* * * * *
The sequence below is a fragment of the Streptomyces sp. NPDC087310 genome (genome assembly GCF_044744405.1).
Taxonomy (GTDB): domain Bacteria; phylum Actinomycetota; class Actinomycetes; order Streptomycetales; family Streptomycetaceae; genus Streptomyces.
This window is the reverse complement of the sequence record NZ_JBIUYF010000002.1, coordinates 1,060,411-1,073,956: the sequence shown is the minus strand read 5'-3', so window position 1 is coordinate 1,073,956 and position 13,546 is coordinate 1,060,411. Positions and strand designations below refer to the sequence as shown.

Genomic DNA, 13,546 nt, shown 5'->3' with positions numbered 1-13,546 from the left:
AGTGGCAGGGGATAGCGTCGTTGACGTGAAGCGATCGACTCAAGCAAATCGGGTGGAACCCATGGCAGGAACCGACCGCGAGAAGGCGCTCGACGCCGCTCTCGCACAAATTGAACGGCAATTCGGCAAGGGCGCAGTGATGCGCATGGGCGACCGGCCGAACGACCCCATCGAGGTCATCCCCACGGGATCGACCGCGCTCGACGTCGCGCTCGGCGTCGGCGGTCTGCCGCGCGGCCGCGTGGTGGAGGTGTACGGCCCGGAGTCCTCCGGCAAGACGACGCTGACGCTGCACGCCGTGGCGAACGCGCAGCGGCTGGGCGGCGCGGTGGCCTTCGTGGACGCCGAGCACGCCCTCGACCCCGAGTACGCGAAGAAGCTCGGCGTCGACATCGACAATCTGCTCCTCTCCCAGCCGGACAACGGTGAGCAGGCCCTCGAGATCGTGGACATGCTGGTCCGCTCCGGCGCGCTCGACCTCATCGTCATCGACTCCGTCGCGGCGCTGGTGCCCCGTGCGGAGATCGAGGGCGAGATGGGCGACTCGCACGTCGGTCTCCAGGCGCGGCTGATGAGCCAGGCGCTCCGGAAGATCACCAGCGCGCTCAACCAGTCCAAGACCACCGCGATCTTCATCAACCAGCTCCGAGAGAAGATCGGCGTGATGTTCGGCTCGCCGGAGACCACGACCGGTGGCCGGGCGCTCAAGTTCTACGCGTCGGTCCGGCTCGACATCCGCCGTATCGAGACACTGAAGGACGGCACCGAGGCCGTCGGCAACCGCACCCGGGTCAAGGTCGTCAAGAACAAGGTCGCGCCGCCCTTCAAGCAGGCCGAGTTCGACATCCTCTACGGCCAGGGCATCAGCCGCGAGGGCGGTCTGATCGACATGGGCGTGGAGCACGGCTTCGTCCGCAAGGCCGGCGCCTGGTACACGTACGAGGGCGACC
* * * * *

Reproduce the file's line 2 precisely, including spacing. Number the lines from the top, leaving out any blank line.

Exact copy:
Taxonomy (GTDB): domain Bacteria; phylum Actinomycetota; class Actinomycetes; order Streptomycetales; family Streptomycetaceae; genus Streptomyces.